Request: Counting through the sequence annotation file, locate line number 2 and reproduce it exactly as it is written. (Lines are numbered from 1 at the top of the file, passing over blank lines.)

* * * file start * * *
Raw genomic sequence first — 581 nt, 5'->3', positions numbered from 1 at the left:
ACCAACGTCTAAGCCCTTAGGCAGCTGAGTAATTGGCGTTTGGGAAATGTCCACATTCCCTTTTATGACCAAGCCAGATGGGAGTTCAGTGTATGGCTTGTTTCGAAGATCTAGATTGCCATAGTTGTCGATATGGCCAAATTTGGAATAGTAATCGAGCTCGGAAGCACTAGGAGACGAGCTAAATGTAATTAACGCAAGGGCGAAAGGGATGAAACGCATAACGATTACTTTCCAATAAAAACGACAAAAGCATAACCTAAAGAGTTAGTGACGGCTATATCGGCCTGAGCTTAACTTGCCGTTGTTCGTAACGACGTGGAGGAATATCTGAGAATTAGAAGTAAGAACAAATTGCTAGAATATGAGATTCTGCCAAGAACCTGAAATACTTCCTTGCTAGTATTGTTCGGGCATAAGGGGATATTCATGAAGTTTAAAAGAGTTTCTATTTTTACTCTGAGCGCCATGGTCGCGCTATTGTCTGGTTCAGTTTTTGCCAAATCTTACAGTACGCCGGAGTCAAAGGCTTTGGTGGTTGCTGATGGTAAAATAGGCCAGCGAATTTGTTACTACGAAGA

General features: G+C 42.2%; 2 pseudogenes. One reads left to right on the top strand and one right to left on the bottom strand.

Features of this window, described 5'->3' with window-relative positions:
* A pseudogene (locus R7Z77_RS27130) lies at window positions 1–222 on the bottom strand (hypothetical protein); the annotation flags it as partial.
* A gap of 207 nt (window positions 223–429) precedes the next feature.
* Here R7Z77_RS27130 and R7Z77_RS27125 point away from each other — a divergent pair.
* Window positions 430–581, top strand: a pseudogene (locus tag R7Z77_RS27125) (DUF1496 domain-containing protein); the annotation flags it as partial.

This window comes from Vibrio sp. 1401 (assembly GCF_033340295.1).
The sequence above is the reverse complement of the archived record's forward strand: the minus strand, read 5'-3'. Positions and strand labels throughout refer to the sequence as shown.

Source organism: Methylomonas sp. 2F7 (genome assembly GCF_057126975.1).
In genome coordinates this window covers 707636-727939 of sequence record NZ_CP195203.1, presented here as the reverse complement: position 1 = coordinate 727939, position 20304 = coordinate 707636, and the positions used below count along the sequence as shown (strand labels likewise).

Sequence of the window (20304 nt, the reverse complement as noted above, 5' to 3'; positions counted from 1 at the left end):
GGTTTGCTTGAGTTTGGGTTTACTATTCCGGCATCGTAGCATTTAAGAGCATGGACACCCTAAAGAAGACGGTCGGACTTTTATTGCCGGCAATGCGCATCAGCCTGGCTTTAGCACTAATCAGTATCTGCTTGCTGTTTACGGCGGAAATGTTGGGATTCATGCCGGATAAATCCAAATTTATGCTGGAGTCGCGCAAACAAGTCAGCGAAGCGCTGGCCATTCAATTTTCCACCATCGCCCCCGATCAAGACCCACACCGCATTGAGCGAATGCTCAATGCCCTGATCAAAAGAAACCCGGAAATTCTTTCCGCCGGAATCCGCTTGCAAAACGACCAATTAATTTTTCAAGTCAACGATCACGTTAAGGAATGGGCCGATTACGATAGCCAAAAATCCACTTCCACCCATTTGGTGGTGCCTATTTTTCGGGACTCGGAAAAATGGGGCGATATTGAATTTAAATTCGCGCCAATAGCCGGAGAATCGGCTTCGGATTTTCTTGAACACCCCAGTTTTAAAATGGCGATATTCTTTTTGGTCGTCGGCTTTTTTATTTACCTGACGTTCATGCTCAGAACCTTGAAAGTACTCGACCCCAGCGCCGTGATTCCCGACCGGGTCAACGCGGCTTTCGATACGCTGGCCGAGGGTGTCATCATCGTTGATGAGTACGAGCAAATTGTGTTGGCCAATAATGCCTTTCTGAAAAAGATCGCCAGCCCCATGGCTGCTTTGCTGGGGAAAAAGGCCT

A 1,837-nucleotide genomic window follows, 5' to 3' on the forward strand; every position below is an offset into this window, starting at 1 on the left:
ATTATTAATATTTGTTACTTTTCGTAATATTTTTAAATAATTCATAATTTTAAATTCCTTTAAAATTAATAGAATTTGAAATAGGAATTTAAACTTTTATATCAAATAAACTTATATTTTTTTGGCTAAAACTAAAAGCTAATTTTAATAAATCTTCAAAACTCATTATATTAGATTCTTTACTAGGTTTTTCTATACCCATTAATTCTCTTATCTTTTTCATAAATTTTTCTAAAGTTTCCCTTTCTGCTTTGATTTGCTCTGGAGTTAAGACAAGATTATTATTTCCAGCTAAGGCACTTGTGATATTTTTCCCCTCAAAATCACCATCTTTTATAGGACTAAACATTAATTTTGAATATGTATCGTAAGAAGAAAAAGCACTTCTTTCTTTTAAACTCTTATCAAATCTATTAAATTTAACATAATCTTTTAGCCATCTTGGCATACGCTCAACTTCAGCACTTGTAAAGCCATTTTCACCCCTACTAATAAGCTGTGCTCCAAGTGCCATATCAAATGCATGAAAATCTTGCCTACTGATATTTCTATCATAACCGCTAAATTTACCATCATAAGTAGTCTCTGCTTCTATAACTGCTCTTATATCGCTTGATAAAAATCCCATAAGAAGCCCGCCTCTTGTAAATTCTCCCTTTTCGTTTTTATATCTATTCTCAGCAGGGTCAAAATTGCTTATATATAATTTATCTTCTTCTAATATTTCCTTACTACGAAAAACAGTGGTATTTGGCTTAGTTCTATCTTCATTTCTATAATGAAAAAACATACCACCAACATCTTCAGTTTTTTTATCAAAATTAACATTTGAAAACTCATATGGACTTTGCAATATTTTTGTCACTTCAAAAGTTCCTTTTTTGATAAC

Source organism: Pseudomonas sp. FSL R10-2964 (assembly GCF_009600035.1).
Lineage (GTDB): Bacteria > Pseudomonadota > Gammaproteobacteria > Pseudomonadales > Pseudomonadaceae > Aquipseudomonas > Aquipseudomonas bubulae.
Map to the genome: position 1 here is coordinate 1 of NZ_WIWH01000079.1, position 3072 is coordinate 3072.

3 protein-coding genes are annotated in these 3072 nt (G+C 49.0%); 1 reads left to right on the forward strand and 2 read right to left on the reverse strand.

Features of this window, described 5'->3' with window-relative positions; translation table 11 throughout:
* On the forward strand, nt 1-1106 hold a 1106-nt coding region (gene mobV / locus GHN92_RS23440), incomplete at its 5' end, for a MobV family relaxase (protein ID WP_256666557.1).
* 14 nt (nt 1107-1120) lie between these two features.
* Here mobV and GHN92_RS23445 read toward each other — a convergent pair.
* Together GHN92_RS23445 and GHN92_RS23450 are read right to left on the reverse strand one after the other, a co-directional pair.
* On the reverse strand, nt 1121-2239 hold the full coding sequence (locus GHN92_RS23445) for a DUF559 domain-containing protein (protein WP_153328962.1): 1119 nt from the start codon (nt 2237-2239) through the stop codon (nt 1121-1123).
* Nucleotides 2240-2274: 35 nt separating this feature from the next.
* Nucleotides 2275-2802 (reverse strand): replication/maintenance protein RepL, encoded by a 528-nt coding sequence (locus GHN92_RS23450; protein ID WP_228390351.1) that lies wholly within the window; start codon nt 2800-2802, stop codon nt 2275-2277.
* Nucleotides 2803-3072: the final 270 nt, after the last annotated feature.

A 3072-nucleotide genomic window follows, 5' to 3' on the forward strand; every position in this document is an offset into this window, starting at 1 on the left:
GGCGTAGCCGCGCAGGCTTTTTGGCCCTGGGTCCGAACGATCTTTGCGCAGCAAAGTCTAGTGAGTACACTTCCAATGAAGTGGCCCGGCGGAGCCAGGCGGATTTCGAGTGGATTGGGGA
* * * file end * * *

ACCAACGTCTAAGCCCTTAGGCAGCTGAGTAATTGGCGTTTGGGAAATGTCCACATTCCCTTTTATGACCAAGCCAGATGGGAGTTCAGTGTATGGCTTGTTTCGAAGATCTAGATTGCCATAGTTGTCGATATGGCCAAATTTGGAATAGTAATCGAGCTCGGAAGCACTAGGAGACGAGCTAAATGTAATTAACGCAAGGGCGAAAGGGATGAAACGCATAACGATTACTTTCCAATAAAAACGACAAAAGCATAACCTAAAGAGTTAGTGACGGCTATATCGGCCTGAGCTTAACTTGCCGTTGTTCGTAACGACGTGGAGGAATATCTGAGAATTAGAAGTAAGAACAAATTGCTAGAATATGAGATTCTGCCAAGAACCTGAAATACTTCCTTGCTAGTATTGTTCGGGCATAAGGGGATATTCATGAAGTTTAAAAGAGTTTCTATTTTTACTCTGAGCGCCATGGTCGCGCTATTGTCTGGTTCAGTTTTTGCCAAATCTTACAGTACGCCGGAGTCAAAGGCTTTGGTGGTTGCTGATGGTAAAATAGGCCAGCGAATTTGTTACTACGAAGA